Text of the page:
The Great Smoky Mountains
We found the perfect camp spot with our own little beach on Lake Santeelah (Update: a year after first journaling this, it is still one of our favorite sites). I can’t get over the fact that places this wonderful are around and free to camp at.
We had a summer-style day in the warm sun with a picnic, swimming, drinks while floating on tubes, relaxation, and the joy of children’s laughter. Fall is coming and the trails are full of leaves which the kids gathered into piles and had tons of fun jumping in. Tom brought his camping chair to the beach and set up a super cool office for a work day at RizeUp! Marketing. We were able to see how special what we are doing is. A random Thursday that feels like a vacation, but is just life.
We had planned to be in the Smokies for the peak of fall but fall was a little late or we were a little early.
At first, we felt disappointed at the amount of green but quickly realized how cool it was to live immersed in nature while day by day we watched the green fade to yellow, orange, red and brown. Each day more leaves would fall down to the forest floor where we walked on trails of summer’s end. It’s a beautiful thing to witness, I’ve seen it before…but did I really see it? Just because it happened outside, was I so busy that I could have missed it? Living this way, closer to nature, I see it now and I’m thankful.
The Great Smoky Mountains is the U.S.’s most visited National Park. I hate to be pessimistic, but I found it to be overrated. It’s beautiful for sure, the layers of mountains and all the trees and wildlife are lovely…but…it was very crowded and many of the trails were paved. There are few roads making traffic and trailhead parking really challenging. For pretty views, good hikes and waterfalls there are plenty of other places without the pavement and crowds. We did, of course, have a great time and made wonderful memories. I don’t want to make it sound as if it wasn’t wonderful, it just isn’t near the top of the list of our favorite destinations.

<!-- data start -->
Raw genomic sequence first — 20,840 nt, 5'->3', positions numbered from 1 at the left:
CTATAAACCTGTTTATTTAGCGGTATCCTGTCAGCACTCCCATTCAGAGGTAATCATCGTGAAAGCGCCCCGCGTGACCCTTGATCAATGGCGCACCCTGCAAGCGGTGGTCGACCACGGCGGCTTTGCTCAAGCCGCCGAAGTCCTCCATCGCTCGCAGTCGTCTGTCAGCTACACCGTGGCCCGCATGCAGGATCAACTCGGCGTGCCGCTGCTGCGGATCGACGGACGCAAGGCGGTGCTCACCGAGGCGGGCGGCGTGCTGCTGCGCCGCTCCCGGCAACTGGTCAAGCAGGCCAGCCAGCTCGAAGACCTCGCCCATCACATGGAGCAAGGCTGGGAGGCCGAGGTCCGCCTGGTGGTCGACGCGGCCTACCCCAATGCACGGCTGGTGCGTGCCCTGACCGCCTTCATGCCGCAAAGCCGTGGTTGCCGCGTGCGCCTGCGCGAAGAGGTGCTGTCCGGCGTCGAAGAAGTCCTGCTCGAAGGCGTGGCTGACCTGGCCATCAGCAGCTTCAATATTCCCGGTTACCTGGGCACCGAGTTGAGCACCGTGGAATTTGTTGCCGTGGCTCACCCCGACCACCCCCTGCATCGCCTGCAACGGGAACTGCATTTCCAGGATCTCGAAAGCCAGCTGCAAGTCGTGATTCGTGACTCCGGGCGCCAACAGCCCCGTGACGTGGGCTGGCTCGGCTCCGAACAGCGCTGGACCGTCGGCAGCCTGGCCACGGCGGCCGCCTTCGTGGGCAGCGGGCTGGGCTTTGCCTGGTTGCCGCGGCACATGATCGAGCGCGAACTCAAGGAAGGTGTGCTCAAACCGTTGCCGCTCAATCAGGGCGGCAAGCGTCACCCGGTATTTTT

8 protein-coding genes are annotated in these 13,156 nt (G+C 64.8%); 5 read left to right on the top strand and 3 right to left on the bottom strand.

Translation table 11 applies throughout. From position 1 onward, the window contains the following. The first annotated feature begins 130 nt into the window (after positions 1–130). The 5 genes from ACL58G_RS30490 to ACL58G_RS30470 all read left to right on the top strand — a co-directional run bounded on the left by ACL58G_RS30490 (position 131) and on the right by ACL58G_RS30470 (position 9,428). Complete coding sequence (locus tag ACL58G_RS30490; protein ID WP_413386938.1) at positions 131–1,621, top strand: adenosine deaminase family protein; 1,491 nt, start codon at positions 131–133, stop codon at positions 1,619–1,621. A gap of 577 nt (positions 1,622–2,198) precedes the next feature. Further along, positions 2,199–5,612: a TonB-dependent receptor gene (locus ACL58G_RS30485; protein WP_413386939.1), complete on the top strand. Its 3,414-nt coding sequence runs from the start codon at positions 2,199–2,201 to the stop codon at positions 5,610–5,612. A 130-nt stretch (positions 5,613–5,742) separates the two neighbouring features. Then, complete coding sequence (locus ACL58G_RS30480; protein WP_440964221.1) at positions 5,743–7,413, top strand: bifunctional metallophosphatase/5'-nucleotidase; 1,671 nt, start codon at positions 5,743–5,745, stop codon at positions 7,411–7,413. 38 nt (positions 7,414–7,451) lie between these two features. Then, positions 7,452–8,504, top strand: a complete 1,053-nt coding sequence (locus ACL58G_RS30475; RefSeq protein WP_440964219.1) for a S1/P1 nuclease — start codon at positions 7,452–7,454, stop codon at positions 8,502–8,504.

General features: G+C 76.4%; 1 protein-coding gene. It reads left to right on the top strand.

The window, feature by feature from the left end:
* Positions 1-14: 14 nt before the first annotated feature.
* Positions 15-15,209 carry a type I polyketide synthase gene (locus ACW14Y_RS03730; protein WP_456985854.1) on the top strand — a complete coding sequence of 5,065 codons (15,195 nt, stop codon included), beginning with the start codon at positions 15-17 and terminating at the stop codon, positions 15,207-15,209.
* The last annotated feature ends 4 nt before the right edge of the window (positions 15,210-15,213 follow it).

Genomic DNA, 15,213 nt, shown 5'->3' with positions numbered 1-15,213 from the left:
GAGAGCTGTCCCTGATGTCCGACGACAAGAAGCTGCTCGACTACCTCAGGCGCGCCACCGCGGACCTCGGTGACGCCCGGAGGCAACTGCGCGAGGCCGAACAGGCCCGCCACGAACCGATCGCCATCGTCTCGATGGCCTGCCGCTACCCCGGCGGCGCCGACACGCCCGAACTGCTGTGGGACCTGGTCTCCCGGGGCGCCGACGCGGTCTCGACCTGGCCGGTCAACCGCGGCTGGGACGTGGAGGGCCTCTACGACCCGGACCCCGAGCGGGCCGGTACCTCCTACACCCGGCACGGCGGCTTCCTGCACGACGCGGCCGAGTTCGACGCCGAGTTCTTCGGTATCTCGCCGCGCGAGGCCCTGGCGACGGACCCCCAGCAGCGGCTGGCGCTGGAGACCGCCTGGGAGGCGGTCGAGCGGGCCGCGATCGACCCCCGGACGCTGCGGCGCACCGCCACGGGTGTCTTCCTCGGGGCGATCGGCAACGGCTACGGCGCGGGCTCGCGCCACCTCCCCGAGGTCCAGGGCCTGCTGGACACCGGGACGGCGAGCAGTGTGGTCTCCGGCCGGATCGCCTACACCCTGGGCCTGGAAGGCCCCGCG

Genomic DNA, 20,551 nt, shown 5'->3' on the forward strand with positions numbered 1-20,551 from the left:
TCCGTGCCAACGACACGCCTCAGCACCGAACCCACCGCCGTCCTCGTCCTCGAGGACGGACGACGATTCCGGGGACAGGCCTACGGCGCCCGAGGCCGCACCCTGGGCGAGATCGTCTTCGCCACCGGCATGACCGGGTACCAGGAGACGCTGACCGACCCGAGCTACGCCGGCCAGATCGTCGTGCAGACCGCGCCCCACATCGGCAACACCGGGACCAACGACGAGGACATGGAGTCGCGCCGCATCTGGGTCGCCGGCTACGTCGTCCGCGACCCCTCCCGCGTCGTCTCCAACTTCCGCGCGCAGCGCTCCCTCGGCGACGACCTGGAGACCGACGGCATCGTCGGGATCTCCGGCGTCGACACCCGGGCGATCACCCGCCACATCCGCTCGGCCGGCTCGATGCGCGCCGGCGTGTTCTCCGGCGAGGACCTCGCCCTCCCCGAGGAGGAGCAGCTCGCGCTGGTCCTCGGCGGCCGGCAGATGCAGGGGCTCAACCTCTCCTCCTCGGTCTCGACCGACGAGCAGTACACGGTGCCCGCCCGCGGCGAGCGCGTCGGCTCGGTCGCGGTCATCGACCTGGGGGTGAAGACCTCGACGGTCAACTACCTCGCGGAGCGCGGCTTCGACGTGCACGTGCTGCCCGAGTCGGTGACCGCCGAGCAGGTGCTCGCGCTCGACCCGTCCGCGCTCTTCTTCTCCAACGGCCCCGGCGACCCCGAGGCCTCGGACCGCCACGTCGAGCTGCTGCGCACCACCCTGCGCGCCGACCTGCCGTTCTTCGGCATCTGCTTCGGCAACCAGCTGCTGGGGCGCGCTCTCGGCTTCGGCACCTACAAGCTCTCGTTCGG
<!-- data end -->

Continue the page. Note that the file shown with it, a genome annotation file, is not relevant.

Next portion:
My favorite part of the park was the history. The area was settled in the 1700s and was full of community until the 1920s, when plans began to preserve the area. Then the land was purchased and given to the federal government. I do love that we had the foresight to protect the land, but I have empathy for those who built lives here. As I wander around the homesteads, churches, cemeteries and schools it feels so sad that these people’s great-great-grandchildren can’t farm the same land and bury their family in the same plots as those who came before them and started this country.
I definitely recommend taking the time to check out Cades Cove, my favorite part of the park, and spend some time reflecting on how different life was not so long ago. I always think I was born at the wrong time and would have done better 200 years ago. I could have lived a simple happy life in one of these homes spending my days in the garden, baking bread, caring for animals and children whom I’d read to by firelight with food cooking on the hearth. I’ll recreate that life, only slightly more modern soon. In the meantime, I enjoyed the inspiration.
Near our Campground was Joyce Kilmer Memorial Forest, an impressive old-growth forest. Old trees are high on my list of favorite things in the world, so this place made me happy. This 3,800-acre forest full of trees, some of which are over 400 years old and more than 20 feet in circumference, was dedicated and preserved in 1936. We loved our day here. We love feeling the soft earth covered in fall leaves under our feet. We loved hugging the massive ancient trees and feeling the energy they gave off.
Where we Stayed:
Lake Santeelah dispersed sites. There were just a few sites tucked back way from the road and this was the best one. Camping is permitted for free for 14 days. There were pit toilets but no other services. When we arrived it was taken so we camped for a night down the road at Cheoah Point Campground which was lovely with beach access, water, bathrooms and showers.
What I read:
With each travel destination, I like to read a book to give me some extra insight into the area and to put myself in the history of a place through a good story.
In the Smoky Mountains, I enjoyed “Serena”, a historical fiction story about the logging industry, and the deforestation of North Carolina and Tennessee at the turn of the century. It’s a tale of a woman making her way to fortune and overcoming any obstacle in her way. There is also a movie but I haven’t watched it and therefore can’t tell you if it’s any good.